Duke, Dominion cancel contested Atlantic Coast Pipeline

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FILE – This Feb. 8, 2018, file photo shows signs that mark the route of the Atlantic Coast Pipeline in Deerfield, Va. The U.S. Supreme Court is set to wade into a long-running battle between developers of the 605-mile natural gas pipeline and environmental groups who oppose the pipeline crossing the storied Appalachian Trail. On Monday, Feb. 24, 2020, the high court will hear arguments on a critical permit needed by developers of the Atlantic Coast Pipeline. (AP Photo/Steve Helber)

RICHMOND, Va. (AP/WSPA) — The developers of the Atlantic Coast Pipeline announced Sunday that they are canceling the multi-state natural gas project, citing delays and increasing cost uncertainty.

Despite a victory last month at the United States Supreme Court over a critical permit, Dominion Energy and Duke Energy said in a news release that “recent developments have created an unacceptable layer of uncertainty and anticipated delays” for the $8 billion project designed to cross West Virginia and Virginia into North Carolina.

“This announcement reflects the increasing legal uncertainty that overhangs large-scale energy and industrial infrastructure development in the United States. Until these issues are resolved, the ability to satisfy the country’s energy needs will be significantly challenged,” Dominion CEO Tom Farrell and Duke CEO Lynn Good said in a joint statement.

North Carolina Governor Roy Cooper also released a statement saying, “This decision and the changing energy landscape should lead to cleaner and more reliable energy generation in North Carolina. Our Clean Energy Plan provides an excellent framework and stakeholder process for renewable energy moving forward.”

The project announced in 2014 has drawn fierce opposition from a coalition of landowners, activists and environmental advocates, who said it would damage pristine landscapes and harm wildlife. They also questioned whether there was sufficient need for the gas it would carry and said it would further encourage the use of a fossil fuel at a time when climate change makes a shift to renewable energy imperative.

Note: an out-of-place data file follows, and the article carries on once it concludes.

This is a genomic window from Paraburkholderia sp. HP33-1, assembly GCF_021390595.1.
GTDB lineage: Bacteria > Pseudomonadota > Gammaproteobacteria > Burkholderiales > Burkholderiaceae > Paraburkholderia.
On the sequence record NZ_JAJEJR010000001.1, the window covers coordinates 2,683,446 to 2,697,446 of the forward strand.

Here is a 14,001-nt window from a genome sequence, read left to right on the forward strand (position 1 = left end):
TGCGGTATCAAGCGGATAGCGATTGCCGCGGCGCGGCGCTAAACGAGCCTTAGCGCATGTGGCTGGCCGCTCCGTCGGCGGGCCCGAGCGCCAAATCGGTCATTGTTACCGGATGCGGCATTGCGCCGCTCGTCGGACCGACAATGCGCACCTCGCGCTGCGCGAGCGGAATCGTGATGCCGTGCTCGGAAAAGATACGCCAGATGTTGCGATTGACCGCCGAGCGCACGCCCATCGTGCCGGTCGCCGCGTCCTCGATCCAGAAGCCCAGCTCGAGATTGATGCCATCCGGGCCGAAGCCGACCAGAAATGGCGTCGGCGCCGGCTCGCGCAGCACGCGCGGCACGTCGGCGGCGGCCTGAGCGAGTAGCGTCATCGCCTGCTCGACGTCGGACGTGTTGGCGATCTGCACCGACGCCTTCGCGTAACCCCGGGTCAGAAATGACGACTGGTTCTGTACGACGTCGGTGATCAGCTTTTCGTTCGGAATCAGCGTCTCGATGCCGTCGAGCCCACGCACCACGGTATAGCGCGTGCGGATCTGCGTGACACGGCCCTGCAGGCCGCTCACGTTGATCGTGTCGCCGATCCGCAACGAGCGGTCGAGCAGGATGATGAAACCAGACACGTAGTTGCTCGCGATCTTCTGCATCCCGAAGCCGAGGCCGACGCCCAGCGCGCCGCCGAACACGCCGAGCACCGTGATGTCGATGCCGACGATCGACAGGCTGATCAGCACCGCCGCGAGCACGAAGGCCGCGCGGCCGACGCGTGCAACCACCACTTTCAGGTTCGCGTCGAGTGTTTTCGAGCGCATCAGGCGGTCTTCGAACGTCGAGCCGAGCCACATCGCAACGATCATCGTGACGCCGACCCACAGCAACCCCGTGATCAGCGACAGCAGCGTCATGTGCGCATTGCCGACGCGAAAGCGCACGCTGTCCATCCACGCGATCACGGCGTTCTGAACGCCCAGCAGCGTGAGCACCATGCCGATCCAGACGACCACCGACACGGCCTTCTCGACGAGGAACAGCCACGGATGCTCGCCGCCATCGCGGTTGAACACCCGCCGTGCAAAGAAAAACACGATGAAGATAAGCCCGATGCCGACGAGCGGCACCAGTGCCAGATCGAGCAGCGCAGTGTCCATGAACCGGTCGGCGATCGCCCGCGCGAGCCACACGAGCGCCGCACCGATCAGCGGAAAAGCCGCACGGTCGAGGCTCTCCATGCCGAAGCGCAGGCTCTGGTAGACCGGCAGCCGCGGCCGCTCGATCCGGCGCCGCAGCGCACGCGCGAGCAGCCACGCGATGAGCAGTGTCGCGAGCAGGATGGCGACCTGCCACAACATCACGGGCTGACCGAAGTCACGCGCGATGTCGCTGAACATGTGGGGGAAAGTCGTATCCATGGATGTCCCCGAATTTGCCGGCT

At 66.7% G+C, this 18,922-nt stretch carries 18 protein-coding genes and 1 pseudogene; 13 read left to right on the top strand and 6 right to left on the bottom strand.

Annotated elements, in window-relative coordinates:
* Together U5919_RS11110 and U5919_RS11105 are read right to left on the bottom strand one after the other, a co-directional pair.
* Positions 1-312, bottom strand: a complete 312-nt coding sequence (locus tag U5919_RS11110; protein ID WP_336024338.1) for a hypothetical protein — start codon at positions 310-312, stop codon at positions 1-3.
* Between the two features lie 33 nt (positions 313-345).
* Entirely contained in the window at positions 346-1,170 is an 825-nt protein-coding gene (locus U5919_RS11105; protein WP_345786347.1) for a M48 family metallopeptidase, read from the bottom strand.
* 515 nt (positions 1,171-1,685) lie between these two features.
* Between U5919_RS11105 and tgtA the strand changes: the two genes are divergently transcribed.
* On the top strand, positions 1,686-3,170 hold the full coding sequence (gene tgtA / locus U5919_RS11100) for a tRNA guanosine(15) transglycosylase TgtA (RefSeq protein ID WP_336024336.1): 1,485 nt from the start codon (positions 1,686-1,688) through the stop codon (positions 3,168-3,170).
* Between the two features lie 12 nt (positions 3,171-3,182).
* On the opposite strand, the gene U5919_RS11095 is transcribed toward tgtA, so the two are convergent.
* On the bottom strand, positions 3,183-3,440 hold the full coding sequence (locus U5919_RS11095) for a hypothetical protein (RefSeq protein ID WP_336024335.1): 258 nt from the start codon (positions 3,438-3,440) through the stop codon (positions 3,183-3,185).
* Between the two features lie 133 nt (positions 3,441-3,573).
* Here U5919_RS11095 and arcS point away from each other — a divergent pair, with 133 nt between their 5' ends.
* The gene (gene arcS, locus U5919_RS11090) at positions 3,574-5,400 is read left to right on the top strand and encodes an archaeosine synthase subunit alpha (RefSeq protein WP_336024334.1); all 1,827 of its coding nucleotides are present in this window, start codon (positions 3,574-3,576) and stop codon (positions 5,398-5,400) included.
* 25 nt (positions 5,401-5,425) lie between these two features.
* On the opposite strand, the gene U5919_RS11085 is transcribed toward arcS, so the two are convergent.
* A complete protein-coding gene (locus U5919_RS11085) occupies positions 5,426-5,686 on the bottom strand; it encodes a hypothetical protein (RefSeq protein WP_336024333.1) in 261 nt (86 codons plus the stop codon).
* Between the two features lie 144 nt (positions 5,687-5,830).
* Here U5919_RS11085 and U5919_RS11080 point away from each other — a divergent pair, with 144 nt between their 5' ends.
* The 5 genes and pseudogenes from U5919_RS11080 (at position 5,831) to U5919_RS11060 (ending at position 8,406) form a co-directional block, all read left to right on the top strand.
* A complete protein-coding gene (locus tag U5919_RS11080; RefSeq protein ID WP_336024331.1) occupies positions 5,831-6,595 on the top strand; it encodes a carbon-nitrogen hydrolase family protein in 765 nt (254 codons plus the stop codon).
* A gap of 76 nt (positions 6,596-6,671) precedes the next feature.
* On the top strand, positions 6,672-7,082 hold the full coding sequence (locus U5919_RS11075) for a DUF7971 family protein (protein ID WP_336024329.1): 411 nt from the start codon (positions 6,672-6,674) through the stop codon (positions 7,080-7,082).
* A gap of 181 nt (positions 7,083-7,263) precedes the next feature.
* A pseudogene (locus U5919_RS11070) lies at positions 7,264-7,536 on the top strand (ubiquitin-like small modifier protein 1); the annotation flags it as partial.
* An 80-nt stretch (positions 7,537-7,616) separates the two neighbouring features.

Legal challenges brought by environmental groups prompted the dismissal or suspension of numerous permits and led to an extended delay in construction. The project was years behind schedule and the anticipated cost had ballooned from the original estimate of $4.5 billion to $5 billion.

Reaction poured in from the project’s opponents, who lauded the decision to cancel it.

“Its effective defeat today is a huge victory for Virginia’s environment, for environmental justice, and a testament to the power of grassroots action, the hundreds of driven, determined, frontline advocates who never stopped fighting this misguided project,” said Michael Town, executive director of the Virginia League of Conservation Voters.

The project’s supporters said the pipeline would create jobs, help aid the transition away from coal and lower energy costs for consumers. Economic development officials in distressed parts of the three states it would run through had hoped that the greater availability of natural gas would help draw heavy manufacturing companies.

“Unfortunately, today’s announcement detrimentally impacts the Commonwealth’s access to affordable, reliable energy,” the Virginia Chamber of Commerce said in a statement. “It also demonstrates the significant regulatory burdens businesses must deal with in order to operate.”

Separately, Dominion, which is headquartered in Richmond, Virginia, and serves more than 7 million customers in 20 states, announced it had agreed to sell “substantially all” of its gas transmission and storage segment assets to an affiliate of Berkshire Hathaway. The transaction was valued at $9.7 billion, the company said.

The assets involved in the sale include more than 7,700 miles (12,300 kilometers) of natural gas storage and transmission pipelines and about 900 billion cubic feet of gas storage that Dominion currently operates, the company said.

Copyright 2020 Nexstar Broadcasting, Inc. All rights reserved. This material may not be published, broadcast, rewritten, or redistributed.

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